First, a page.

Hoard of Gold Coins from Early Abbasid Period Found in Israel
A cache of gold dinars dating to the 9th century CE has been unearthed by a team of archaeologists from the Israel Antiquities Authority (IAA).
The hoard, which includes seven gold dinars, was found in Yavne, a town in the Central District of Israel.
“We were surprised to discover a broken clay juglet containing gold coins,” the IAA archaeologists said.
“The excavations revealed an ancient industrial area which was active for several hundred years. The shiny treasure may have been a potter’s personal ‘piggy bank’.”
“I was in the middle of cataloging a large number of artifacts we found during the excavations when all of a sudden I heard shouts of joy,” added IAA archaeologist Dr. Liat Nadav-Ziv, co-director of the excavation.
“I ran towards the shouting and saw Marc Molkondov, a veteran archaeologist of the IAA, approaching me excitedly.”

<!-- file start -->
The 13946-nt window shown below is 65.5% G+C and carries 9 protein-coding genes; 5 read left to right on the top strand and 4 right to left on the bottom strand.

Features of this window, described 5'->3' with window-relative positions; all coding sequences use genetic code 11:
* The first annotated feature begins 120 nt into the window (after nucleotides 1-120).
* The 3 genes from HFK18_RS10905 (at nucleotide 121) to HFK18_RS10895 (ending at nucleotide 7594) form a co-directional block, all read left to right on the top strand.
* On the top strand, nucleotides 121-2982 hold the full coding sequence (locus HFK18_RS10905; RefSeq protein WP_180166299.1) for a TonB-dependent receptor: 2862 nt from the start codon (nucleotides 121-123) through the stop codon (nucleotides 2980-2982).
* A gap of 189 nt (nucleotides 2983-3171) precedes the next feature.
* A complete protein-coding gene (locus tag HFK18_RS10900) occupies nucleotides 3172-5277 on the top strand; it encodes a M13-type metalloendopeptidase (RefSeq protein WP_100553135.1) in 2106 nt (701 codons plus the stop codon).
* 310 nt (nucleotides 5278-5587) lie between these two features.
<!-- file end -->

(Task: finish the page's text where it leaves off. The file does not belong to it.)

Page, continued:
“We quickly followed him to the field where we were surprised at the sight of the treasure. This is without a doubt a unique and exciting find especially during the Chanukah holiday.”
IAA coin expert Dr. Robert Kool dated the Yavne hoard to the 9th century CE (the early Abbasid period).
Among the coins found in the hoard is a gold dinar minted during the reign of the Haroun al-Rashid (786-809 CE), Caliph in the Arabian Nights.
“The hoard also includes coins that are rarely found in Israel,” Dr. Kool said.
“These are gold dinars issued by the Aghlabid dynasty that ruled in North Africa, in the region of modern Tunisia, on behalf of the Abbasid Caliphate centered in Bagdad.”